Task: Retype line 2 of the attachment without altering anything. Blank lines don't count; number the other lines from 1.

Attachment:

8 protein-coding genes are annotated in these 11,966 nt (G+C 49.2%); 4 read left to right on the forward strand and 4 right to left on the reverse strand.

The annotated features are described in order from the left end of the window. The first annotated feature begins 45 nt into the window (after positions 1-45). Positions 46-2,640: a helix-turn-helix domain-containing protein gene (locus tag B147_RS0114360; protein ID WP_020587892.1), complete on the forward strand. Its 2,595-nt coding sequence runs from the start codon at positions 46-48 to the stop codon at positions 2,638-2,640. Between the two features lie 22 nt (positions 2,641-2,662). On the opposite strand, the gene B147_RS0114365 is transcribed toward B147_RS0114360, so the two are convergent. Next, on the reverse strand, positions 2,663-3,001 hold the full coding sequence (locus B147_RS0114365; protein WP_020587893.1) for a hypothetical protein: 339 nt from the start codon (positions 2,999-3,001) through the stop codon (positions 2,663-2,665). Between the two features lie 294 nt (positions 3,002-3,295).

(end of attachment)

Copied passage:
The annotated features are described in order from the left end of the window. The first annotated feature begins 45 nt into the window (after positions 1-45). Positions 46-2,640: a helix-turn-helix domain-containing protein gene (locus tag B147_RS0114360; protein ID WP_020587892.1), complete on the forward strand. Its 2,595-nt coding sequence runs from the start codon at positions 46-48 to the stop codon at positions 2,638-2,640. Between the two features lie 22 nt (positions 2,641-2,662). On the opposite strand, the gene B147_RS0114365 is transcribed toward B147_RS0114360, so the two are convergent. Next, on the reverse strand, positions 2,663-3,001 hold the full coding sequence (locus B147_RS0114365; protein WP_020587893.1) for a hypothetical protein: 339 nt from the start codon (positions 2,999-3,001) through the stop codon (positions 2,663-2,665). Between the two features lie 294 nt (positions 3,002-3,295).